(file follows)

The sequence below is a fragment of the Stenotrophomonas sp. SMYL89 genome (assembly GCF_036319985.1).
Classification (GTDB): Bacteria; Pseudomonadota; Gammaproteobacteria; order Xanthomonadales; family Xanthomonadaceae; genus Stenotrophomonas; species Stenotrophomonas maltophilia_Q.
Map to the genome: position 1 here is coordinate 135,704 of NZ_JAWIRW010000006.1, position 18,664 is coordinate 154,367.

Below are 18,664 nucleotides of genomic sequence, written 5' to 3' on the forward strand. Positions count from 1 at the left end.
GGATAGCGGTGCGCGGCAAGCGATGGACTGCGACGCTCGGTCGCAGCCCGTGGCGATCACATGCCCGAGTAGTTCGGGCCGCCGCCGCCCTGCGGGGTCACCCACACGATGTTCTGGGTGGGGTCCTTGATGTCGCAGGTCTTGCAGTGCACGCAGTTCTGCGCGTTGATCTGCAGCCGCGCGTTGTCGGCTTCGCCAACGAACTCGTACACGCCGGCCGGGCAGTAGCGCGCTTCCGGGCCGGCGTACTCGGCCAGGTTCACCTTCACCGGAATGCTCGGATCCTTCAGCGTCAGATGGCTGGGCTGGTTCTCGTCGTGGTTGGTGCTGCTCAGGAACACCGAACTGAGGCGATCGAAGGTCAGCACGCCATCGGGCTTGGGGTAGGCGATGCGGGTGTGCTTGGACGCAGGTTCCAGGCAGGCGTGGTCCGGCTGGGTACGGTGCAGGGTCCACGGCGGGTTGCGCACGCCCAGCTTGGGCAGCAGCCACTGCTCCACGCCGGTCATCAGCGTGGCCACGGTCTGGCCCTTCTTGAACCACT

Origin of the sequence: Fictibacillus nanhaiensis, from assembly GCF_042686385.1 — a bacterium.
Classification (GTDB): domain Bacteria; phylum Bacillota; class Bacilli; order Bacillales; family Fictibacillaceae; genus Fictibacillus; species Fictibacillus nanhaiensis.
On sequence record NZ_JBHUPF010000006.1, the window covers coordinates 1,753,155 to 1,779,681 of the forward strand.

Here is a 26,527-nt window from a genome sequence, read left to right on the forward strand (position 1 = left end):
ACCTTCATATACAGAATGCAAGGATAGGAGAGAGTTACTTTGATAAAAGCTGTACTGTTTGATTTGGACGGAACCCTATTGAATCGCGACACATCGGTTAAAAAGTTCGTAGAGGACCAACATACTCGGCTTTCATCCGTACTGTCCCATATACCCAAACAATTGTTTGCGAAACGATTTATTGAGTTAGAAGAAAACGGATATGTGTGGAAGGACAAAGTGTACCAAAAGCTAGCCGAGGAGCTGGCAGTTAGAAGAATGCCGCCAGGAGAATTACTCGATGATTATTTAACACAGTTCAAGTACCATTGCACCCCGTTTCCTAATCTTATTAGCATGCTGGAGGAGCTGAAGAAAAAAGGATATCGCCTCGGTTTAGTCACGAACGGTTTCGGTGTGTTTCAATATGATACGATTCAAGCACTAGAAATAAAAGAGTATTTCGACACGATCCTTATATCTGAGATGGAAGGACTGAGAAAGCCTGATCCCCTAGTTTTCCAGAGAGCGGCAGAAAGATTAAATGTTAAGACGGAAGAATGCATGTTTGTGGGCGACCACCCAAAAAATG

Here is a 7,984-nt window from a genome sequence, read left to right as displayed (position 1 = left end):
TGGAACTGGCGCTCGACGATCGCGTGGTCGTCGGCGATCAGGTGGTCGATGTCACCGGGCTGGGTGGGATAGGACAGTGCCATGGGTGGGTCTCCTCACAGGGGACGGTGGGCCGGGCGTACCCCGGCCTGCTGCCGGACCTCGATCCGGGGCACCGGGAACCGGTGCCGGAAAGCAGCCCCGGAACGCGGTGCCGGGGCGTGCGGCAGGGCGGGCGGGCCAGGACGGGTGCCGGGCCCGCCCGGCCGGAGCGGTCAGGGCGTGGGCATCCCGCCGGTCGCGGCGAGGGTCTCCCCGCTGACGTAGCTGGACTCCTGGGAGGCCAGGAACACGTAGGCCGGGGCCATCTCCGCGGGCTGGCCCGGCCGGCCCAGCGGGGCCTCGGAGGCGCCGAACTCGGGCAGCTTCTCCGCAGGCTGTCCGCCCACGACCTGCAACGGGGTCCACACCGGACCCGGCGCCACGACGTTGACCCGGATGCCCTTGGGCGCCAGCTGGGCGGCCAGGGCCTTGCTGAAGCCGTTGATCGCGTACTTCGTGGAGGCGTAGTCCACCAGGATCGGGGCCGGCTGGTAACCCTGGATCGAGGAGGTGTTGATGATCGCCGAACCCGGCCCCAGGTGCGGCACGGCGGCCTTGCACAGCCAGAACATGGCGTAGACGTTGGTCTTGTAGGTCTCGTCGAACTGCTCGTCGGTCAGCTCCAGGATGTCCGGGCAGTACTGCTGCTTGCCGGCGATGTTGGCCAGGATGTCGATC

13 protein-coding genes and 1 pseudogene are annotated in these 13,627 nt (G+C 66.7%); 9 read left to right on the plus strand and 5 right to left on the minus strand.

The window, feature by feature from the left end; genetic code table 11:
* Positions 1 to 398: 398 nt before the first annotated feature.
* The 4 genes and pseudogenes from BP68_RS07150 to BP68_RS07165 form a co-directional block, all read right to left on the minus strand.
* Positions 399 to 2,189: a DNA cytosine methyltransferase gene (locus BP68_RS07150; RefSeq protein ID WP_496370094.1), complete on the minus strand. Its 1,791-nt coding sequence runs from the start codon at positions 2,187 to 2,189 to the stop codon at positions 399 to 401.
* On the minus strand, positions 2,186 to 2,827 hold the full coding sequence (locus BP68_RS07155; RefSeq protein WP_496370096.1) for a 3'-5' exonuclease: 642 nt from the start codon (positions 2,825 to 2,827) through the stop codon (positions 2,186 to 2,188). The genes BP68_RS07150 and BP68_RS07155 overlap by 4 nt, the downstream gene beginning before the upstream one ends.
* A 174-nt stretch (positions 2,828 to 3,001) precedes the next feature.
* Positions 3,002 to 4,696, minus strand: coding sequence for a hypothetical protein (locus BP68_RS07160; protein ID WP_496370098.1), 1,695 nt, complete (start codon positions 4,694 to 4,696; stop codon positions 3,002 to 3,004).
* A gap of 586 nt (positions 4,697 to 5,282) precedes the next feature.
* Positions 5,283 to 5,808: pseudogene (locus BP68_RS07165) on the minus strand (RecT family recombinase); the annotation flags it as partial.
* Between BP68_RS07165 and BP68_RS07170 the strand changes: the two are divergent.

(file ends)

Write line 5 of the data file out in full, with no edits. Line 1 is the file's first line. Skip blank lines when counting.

GGATAGCGGTGCGCGGCAAGCGATGGACTGCGACGCTCGGTCGCAGCCCGTGGCGATCACATGCCCGAGTAGTTCGGGCCGCCGCCGCCCTGCGGGGTCACCCACACGATGTTCTGGGTGGGGTCCTTGATGTCGCAGGTCTTGCAGTGCACGCAGTTCTGCGCGTTGATCTGCAGCCGCGCGTTGTCGGCTTCGCCAACGAACTCGTACACGCCGGCCGGGCAGTAGCGCGCTTCCGGGCCGGCGTACTCGGCCAGGTTCACCTTCACCGGAATGCTCGGATCCTTCAGCGTCAGATGGCTGGGCTGGTTCTCGTCGTGGTTGGTGCTGCTCAGGAACACCGAACTGAGGCGATCGAAGGTCAGCACGCCATCGGGCTTGGGGTAGGCGATGCGGGTGTGCTTGGACGCAGGTTCCAGGCAGGCGTGGTCCGGCTGGGTACGGTGCAGGGTCCACGGCGGGTTGCGCACGCCCAGCTTGGGCAGCAGCCACTGCTCCACGCCGGTCATCAGCGTGGCCACGGTCTGGCCCTTCTTGAACCACT